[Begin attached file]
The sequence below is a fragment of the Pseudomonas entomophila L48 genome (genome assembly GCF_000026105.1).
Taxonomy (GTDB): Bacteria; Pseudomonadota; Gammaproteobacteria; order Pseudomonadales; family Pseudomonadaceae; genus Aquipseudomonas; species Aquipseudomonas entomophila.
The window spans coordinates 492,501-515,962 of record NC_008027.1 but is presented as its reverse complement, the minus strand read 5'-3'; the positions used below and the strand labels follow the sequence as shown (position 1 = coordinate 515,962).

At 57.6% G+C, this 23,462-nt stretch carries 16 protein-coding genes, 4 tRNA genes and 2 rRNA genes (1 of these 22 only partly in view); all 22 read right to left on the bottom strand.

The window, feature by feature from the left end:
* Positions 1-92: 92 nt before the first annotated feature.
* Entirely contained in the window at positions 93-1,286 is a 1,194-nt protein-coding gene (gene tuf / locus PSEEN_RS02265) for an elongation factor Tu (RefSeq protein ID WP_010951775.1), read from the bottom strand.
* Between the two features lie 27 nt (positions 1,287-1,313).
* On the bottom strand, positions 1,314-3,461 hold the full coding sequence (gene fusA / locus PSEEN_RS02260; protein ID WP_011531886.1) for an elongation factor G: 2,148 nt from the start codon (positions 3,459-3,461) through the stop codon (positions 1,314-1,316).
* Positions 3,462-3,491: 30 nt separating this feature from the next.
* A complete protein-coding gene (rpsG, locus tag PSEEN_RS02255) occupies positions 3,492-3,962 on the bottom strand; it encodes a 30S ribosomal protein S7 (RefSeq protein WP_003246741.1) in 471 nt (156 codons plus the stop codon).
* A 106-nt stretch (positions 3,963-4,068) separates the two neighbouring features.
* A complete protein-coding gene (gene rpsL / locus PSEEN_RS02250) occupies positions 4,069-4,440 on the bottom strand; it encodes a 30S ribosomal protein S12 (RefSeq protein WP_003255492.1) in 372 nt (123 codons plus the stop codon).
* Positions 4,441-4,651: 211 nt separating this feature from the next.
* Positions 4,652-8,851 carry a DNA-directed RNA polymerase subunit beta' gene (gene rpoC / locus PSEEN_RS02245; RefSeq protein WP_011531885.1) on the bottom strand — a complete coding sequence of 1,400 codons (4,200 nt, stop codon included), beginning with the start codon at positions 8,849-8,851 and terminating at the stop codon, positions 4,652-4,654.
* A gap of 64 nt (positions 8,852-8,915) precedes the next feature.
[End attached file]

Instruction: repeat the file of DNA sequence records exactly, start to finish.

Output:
The sequence below is a fragment of the Pseudomonas entomophila L48 genome (genome assembly GCF_000026105.1).
Taxonomy (GTDB): Bacteria; Pseudomonadota; Gammaproteobacteria; order Pseudomonadales; family Pseudomonadaceae; genus Aquipseudomonas; species Aquipseudomonas entomophila.
The window spans coordinates 492,501-515,962 of record NC_008027.1 but is presented as its reverse complement, the minus strand read 5'-3'; the positions used below and the strand labels follow the sequence as shown (position 1 = coordinate 515,962).

At 57.6% G+C, this 23,462-nt stretch carries 16 protein-coding genes, 4 tRNA genes and 2 rRNA genes (1 of these 22 only partly in view); all 22 read right to left on the bottom strand.

The window, feature by feature from the left end:
* Positions 1-92: 92 nt before the first annotated feature.
* Entirely contained in the window at positions 93-1,286 is a 1,194-nt protein-coding gene (gene tuf / locus PSEEN_RS02265) for an elongation factor Tu (RefSeq protein ID WP_010951775.1), read from the bottom strand.
* Between the two features lie 27 nt (positions 1,287-1,313).
* On the bottom strand, positions 1,314-3,461 hold the full coding sequence (gene fusA / locus PSEEN_RS02260; protein ID WP_011531886.1) for an elongation factor G: 2,148 nt from the start codon (positions 3,459-3,461) through the stop codon (positions 1,314-1,316).
* Positions 3,462-3,491: 30 nt separating this feature from the next.
* A complete protein-coding gene (rpsG, locus tag PSEEN_RS02255) occupies positions 3,492-3,962 on the bottom strand; it encodes a 30S ribosomal protein S7 (RefSeq protein WP_003246741.1) in 471 nt (156 codons plus the stop codon).
* A 106-nt stretch (positions 3,963-4,068) separates the two neighbouring features.
* A complete protein-coding gene (gene rpsL / locus PSEEN_RS02250) occupies positions 4,069-4,440 on the bottom strand; it encodes a 30S ribosomal protein S12 (RefSeq protein WP_003255492.1) in 372 nt (123 codons plus the stop codon).
* Positions 4,441-4,651: 211 nt separating this feature from the next.
* Positions 4,652-8,851 carry a DNA-directed RNA polymerase subunit beta' gene (gene rpoC / locus PSEEN_RS02245; RefSeq protein WP_011531885.1) on the bottom strand — a complete coding sequence of 1,400 codons (4,200 nt, stop codon included), beginning with the start codon at positions 8,849-8,851 and terminating at the stop codon, positions 4,652-4,654.
* A gap of 64 nt (positions 8,852-8,915) precedes the next feature.